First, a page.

BIANCULLI: All right, here's my big question.
Mr. BITTMAN: Hm.
BIANCULLI: In theory, what I wanted to for the interview was pick out a
recipe of yours that I was very skeptical about, in advance, that...
Mr. BITTMAN: I'm already amazed that you found one you could be skeptical
about, but go ahead.
BIANCULLI: Yeah. No, I did. But I couldn't find it in the vegetarian
cookbook. I had to go on "The Minimalist" and go back. And it was--we're in
firm agreement as meat eaters that, you know, we're talking about rib eyes as
the best part of the steak.
Mr. BITTMAN: No question.
BIANCULLI: And that, you know, simplicity is wonderful here. And you have a
recipe which says, `Instead of just doing it the normal way, just put it
uncovered, you know, over a little wire thing in the refrigerator for like two
or three or four days and flip it once a day. And don't cover it. And then
this gives it this crust that you can then cook with.'
Mr. BITTMAN: Yeah. It dries it out a little bit.
BIANCULLI: So a little bit? Well, let me tell you, I did an A/B test. I got
two rib eyes. I have a real good butcher.
Mr. BITTMAN: You know, I'm very glad you did this. I can't wait to hear
what you say.
BIANCULLI: Yeah. So what happened was, so I kept one wrapped up and did it
the way I normally would do. I did the other one. I did the equal rub on
both. But the one that was dried in the refrigerator, after a couple of days,
it started looking like rib eye jerky, you know? And the last time meat
looked like that in my refrigerator, honestly, I threw it away.
Mr. BITTMAN: Right.
BIANCULLI: But I thought, `Ok, I can sue you if it doesn't work. I can talk
to you about this or get some sort of'--anyway. Cooked them.
Mr. BITTMAN: You didn't throw it out, though. You cooked it.
BIANCULLI: I did not throw it out. I cooked it. And eating them side by
side, it was remarkably better.
Mr. BITTMAN: Well, how is this a scary question? You got me all nervous.
BIANCULLI: Yeah, well.
Mr. BITTMAN: But now you're telling me that...
BIANCULLI: Because I--it looked horrible.
Mr. BITTMAN: Yeah.
BIANCULLI: It looks horrible.
Mr. BITTMAN: Yeah. It does dry out.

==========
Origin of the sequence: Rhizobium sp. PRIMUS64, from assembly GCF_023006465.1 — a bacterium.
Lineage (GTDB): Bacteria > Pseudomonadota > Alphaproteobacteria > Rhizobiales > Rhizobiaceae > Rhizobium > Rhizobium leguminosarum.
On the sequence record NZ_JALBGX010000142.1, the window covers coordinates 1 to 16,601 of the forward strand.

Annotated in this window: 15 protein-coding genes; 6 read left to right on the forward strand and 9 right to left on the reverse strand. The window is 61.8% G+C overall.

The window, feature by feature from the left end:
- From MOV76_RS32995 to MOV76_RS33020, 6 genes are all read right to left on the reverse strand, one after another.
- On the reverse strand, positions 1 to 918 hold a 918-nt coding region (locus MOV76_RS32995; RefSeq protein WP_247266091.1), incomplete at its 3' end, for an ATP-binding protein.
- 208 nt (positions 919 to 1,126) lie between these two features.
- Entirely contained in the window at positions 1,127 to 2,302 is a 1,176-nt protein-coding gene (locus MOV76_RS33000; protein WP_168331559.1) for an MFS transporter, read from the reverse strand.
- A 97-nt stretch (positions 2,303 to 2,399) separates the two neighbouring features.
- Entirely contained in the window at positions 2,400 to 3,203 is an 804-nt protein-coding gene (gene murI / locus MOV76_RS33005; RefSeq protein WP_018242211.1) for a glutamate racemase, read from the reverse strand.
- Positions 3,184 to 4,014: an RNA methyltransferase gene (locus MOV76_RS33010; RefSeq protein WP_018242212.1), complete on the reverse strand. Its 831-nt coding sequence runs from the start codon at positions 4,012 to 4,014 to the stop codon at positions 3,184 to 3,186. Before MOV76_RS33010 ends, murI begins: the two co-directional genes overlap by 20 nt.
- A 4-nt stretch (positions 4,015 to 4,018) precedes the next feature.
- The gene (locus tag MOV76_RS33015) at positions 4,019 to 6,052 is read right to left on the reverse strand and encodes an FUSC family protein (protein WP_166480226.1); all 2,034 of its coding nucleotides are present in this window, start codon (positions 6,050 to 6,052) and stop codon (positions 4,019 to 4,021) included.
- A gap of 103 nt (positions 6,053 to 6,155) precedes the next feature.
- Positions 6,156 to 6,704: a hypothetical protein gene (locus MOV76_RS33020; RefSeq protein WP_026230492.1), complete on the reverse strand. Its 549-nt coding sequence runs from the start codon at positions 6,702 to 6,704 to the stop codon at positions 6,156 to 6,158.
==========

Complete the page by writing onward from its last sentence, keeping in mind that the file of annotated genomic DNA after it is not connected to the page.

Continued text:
BIANCULLI: And you didn't warn me in the recipe that it was going to look,
you know, inedible before you cooked it, but it was so much crustier and
crispier and better. So how did you figure that out?
Mr. BITTMAN: You know, refrigerators are pretty drying environment. And
that's why people hang meat in cool places, because you want to--if you think
about all the different meat preparations, the traditional ones of aging and
drying meat, they are things that people love. And a prosciutto, which is
essentially a dried ham, it's hung for 18 months and almost all the moisture
is leaving that. And if you think of dry, aged beef, that's exactly what it
is, dry, aged beef.
But my thinking in the refrigerator thing was not really to age the
meat--although that's something I want to try to play with at some point or
I've been threatening to play with at some point--my thinking was really, when
you are trying to brown a steak, especially in a home environment where you
often don't have the kind of high heat they have in restaurants, your biggest
enemy is moisture. And if you put a piece of meat on a rack in a
refrigerator, I figured it would dry out. And the whole thing's not going to
dry out. What's going to dry out is the outside.
Mr. BITTMAN: And then it's going to take a crust really, really well.
BIANCULLI: Mark, let me ask you, what was the first cookbook you fell in love
with and why?
Mr. BITTMAN: There were a few, but I'd have to say that it was Paula Peck's
"Art of Good Cooking." Paula Peck was this woman in New York who was friends
with, well, what passed for foodies in those days, but was really kind of out
of the loop, and was, from all accounts--I never met her--from all accounts a
kind of unhappy housewife who decided she was going to take cooking a little
more seriously. She experimented quite a bit. She had a very good voice.
She wrote very, very clear recipes. And when something in the culinary canon
was nonsense, she said so. Hers was the first book that I kind of cooked
through cover to cover, and she did such radicals things as announcing that
boneless chicken breasts were a terrific substitute for veal scallopini.
Well, guess what? In those days people didn't--that wasn't--now you think of
veal scallopini as a substitute for chicken breasts, but in those days that
wasn't what happened. And she further announced that they cooked through in
six minutes. And when you told people you could cook chicken in six minutes,
you were telling them something that nobody knew.
Mr. BITTMAN: And that was really remarkable. So those books, you can still
find Paula's books remaindered or in used book shops, because she also has
"The Art of Fine Baking," in which you will find the single best croissant
recipe ever printed, I believe. So if you want to know how to make
croissants, it's worth getting that book.
BIANCULLI: OK. Thanks very much for being here on FRESH AIR.
Mr. BITTMAN: It's been wonderful. Thank you, David.
GROSS: Mark Bittman's new book is called "How to Cook Everything Vegetarian."
He spoke to FRESH AIR's TV critic David Bianculli. David is also the TV
critic for tvworthwatching.com.
You can download podcasts of our show by going to our Web site,
Transcripts are created on a rush deadline, and accuracy and availability may vary. This text may not be in its final form and may be updated or revised in the future. Please be aware that the authoritative record of Fresh Air interviews and reviews are the audio recordings of each segment.